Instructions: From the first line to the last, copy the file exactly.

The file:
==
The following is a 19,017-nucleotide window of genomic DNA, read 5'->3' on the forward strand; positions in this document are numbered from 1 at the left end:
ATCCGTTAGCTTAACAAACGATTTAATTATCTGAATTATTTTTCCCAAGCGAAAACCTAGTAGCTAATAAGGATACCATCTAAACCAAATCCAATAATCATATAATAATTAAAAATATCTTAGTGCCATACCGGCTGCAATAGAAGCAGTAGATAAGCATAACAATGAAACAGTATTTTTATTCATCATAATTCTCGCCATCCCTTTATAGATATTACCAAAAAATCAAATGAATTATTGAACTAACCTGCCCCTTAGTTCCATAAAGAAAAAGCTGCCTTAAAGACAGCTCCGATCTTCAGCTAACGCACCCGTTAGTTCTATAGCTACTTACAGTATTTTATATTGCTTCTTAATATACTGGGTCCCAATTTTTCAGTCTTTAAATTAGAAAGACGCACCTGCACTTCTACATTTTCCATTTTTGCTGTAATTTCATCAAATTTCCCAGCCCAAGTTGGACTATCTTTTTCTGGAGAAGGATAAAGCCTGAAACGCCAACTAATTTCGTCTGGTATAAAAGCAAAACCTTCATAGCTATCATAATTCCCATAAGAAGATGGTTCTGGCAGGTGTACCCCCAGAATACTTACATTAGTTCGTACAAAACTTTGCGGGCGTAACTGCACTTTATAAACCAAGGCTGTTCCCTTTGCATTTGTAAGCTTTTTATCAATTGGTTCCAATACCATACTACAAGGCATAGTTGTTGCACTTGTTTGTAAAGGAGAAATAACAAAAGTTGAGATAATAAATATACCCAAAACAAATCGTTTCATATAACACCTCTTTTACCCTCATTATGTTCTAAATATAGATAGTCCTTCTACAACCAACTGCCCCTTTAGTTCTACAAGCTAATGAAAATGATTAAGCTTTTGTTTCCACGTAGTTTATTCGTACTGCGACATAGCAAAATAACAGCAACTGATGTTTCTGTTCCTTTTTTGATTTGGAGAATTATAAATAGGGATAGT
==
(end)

The following is a 19,017-nucleotide window of genomic DNA, read 5'->3' on the forward strand; positions in this document are numbered from 1 at the left end:
ATCCGTTAGCTTAACAAACGATTTAATTATCTGAATTATTTTTCCCAAGCGAAAACCTAGTAGCTAATAAGGATACCATCTAAACCAAATCCAATAATCATATAATAATTAAAAATATCTTAGTGCCATACCGGCTGCAATAGAAGCAGTAGATAAGCATAACAATGAAACAGTATTTTTATTCATCATAATTCTCGCCATCCCTTTATAGATATTACCAAAAAATCAAATGAATTATTGAACTAACCTGCCCCTTAGTTCCATAAAGAAAAAGCTGCCTTAAAGACAGCTCCGATCTTCAGCTAACGCACCCGTTAGTTCTATAGCTACTTACAGTATTTTATATTGCTTCTTAATATACTGGGTCCCAATTTTTCAGTCTTTAAATTAGAAAGACGCACCTGCACTTCTACATTTTCCATTTTTGCTGTAATTTCATCAAATTTCCCAGCCCAAGTTGGACTATCTTTTTCTGGAGAAGGATAAAGCCTGAAACGCCAACTAATTTCGTCTGGTATAAAAGCAAAACCTTCATAGCTATCATAATTCCCATAAGAAGATGGTTCTGGCAGGTGTACCCCCAGAATACTTACATTAGTTCGTACAAAACTTTGCGGGCGTAACTGCACTTTATAAACCAAGGCTGTTCCCTTTGCATTTGTAAGCTTTTTATCAATTGGTTCCAATACCATACTACAAGGCATAGTTGTTGCACTTGTTTGTAAAGGAGAAATAACAAAAGTTGAGATAATAAATATACCCAAAACAAATCGTTTCATATAACACCTCTTTTACCCTCATTATGTTCTAAATATAGATAGTCCTTCTACAACCAACTGCCCCTTTAGTTCTACAAGCTAATGAAAATGATTAAGCTTTTGTTTCCACGTAGTTTATTCGTACTGCGACATAGCAAAATAACAGCAACTGATGTTTCTGTTCCTTTTTTGATTTGGAGAATTATAAATAGGGATAGT